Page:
After being targeted with criticism regarding its March issue and Beyoncé's African Queen photo shoot, L'Officiel has issued a statement:
L'OFFICIEL is very proud to present its March issue featuring Beyoncé in African-inspired dresses and jewellery by top designers, including Gucci, Azzedine Alaia, Fendi, Pucci, Chanel, Louis Vuitton, Rodarte, Dolce & Gabbana, Cartier and Lanvin. Designer Tina Knowles, who is also Beyoncé's mother, created a one of a kind couture piece. The designs are all reflective of the African influence on fashion this season. Miss Knowles poses with royal allure. A queen, a goddess, Beyoncé is a bombshell beauty with a divine voice. We're thrilled she's opening a season of celebrating the 90th anniversary of L'Officiel de la Mode. The series was conceived as using art and fashion in paying homage to African queens.
Beyoncé mentioned the artist Fela Kuti in the interview as one of her musical inspirations. It was later misquoted as the inspiration for the shoot. We would like to clarify that it is not the case.
As for the artistic makeup, the inspiration came from several African rituals during which paint is used on the face. We find the images beautiful and inspiring.
L'Officiel would like to thank Beyoncé for her outstanding contribution to this celebration of African influences in Fashion.
Good to know. After writing about her dark makeup earlier this week and wondering if she was using blackness as a fashion accessory, I received some pretty hateful messages. One brave, anonymous soul wrote:
"I saw your comments on beyonces photos in the march issue of L'Officiel Paris and you could not sound any more arrogant and retarded. She is not 'using blackness as a fashion accessory.' It is a specific tribute to a specific inspirational person from history… Its no different from a while girl powdering her face to look like fucking marilyn monroe. You are starting a controversy for no reason at all… Shut the fuck up so racism can actually go away you dumb bitch."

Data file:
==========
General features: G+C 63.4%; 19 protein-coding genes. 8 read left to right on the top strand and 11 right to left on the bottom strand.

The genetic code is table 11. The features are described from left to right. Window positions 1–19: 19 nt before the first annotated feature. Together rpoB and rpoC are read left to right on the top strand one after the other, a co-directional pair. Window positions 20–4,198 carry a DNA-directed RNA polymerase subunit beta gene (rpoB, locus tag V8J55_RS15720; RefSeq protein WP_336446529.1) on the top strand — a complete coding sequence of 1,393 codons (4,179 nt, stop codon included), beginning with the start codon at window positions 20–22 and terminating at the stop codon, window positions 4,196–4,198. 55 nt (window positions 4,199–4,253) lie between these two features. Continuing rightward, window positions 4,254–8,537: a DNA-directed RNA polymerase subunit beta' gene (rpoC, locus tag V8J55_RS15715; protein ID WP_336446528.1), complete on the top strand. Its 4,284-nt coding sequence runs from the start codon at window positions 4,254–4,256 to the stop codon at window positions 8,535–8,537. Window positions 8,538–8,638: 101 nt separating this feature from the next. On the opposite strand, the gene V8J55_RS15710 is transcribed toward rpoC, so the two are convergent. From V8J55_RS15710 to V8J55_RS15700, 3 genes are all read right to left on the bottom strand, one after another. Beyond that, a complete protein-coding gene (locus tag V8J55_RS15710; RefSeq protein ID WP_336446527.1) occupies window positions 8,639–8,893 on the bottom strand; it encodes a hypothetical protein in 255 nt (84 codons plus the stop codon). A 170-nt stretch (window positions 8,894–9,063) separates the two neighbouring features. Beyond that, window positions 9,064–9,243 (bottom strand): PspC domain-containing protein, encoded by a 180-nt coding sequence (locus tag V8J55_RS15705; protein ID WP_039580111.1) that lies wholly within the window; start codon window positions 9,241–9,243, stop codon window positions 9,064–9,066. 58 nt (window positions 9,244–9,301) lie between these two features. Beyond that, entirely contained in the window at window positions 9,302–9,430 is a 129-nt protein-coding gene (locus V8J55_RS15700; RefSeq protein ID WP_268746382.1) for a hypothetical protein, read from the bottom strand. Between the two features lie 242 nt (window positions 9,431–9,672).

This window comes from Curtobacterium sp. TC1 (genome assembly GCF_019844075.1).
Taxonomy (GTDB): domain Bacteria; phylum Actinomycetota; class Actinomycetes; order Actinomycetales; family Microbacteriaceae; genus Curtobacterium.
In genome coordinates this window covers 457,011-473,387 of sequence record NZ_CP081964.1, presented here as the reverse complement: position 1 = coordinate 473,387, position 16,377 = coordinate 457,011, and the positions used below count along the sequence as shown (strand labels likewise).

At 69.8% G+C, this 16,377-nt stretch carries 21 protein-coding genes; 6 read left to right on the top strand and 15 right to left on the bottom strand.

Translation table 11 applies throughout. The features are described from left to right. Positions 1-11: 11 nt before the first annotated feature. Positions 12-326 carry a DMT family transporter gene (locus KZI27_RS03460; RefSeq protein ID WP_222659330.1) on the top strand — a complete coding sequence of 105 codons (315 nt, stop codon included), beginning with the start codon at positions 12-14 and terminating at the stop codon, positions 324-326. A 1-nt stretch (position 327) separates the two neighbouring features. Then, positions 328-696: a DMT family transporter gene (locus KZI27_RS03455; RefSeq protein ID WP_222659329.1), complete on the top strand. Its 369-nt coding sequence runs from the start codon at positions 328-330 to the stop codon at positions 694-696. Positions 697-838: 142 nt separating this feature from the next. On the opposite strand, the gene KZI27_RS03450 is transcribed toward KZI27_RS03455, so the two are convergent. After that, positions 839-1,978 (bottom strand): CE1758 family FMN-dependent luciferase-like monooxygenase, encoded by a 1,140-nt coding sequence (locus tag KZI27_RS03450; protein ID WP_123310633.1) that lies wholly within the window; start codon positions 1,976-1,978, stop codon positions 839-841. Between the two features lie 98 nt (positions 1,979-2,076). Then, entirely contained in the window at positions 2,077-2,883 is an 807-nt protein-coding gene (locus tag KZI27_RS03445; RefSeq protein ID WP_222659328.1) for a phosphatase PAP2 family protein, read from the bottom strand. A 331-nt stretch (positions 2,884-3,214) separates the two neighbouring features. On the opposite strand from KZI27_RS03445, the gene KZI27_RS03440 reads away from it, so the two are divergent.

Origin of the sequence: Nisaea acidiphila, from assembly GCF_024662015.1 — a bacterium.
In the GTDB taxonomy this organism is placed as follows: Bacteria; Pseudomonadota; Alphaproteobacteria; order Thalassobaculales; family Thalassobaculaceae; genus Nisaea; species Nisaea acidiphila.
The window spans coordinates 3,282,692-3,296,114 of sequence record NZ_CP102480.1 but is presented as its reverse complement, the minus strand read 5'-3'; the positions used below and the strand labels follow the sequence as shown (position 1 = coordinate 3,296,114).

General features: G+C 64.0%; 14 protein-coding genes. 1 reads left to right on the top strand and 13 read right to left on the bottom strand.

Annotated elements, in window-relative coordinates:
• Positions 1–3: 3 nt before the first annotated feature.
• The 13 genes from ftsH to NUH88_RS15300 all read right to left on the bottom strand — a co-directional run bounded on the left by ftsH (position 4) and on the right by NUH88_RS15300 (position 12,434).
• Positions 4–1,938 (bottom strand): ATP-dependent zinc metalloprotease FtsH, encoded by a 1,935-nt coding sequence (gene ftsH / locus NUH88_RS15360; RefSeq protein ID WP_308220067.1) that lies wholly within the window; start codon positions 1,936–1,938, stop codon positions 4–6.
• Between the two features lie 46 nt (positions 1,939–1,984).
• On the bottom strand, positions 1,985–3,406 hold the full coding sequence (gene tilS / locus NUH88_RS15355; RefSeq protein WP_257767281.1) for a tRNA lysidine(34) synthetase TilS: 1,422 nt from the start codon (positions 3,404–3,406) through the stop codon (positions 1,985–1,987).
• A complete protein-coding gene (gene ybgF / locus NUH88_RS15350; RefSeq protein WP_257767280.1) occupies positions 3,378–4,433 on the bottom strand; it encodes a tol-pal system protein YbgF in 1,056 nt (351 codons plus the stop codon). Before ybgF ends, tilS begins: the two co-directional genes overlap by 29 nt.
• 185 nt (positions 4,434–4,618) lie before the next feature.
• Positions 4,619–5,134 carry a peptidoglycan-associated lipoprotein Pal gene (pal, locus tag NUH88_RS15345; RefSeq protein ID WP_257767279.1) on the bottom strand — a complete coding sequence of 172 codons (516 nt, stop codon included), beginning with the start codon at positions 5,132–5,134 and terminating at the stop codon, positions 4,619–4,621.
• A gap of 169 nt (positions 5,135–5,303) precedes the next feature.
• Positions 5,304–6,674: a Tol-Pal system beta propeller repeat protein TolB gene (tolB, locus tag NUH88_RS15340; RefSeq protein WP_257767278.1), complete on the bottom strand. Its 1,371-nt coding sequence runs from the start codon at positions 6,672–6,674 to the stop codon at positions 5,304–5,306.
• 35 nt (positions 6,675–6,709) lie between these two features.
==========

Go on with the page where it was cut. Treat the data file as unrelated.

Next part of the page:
Since we now know that Beyoncé was not, in fact, doing the shoot inspired by "an actual person in history," this argument is moot. But thank you, dear reader, for your eloquent and reasoned thoughts.
I still maintain that the dark face makeup is bothersome, and the explanation — that the inspiration came "from several African rituals during which paint is used on the face" — does not sit well with me. Here's why: No particular tribe or religion is mentioned. There are literally hundreds of ethnic groups on the continent of Africa, and face paint is used in many different ways. So if you're not specifically copying a particular people, religion or "ritual," then what you're really doing is just asserting that "face paint" is something "Africans" do. It's a very Western/Eurocentric way of thinking. Africa is a vast continent with many bustling cities. I've been to places like Tunis, Tangiers, Marrakesh, Gaborone and Johannesburg, and while I did see folks wearing jeans and t-shirts, I didn't see anyone wearing leopard skin and face paint. Of course some people, in some regions, on some occasions, do paint their faces. The Bororo of Niger use yellow and red; Xhosa usually have white smears or a series of tiny white dots. It just seems as though Beyoncé and the folks behind the photo shoot painted her face to make her look more "African," using a narrow, uninformed definition of the word. It also seems probable that, as a fashion magazine, they most likely did it because it looks cool. And if that is the case, they should just say so. Beyoncé's gorgeous, talented and smart; she has the right to paint her face black and I have the right to think it's a terrible and offensive idea. And in the end, this misstep has given her — and the magazine — a heap of free publicity.
Beyonce: African-Inspired L'Officiel Photo Shoot! [Just Jared]
Beyoncé Criticized for 'Blackface' Photo Shoot [Rolling Stone]
Beyonce's Darkened Face Causes Controversy [Fox]
Beyonce Darkens Skin for L'Officiel Magazine [Pop Eater]
Beyonce Under Fire for Blackface Photos [OMG]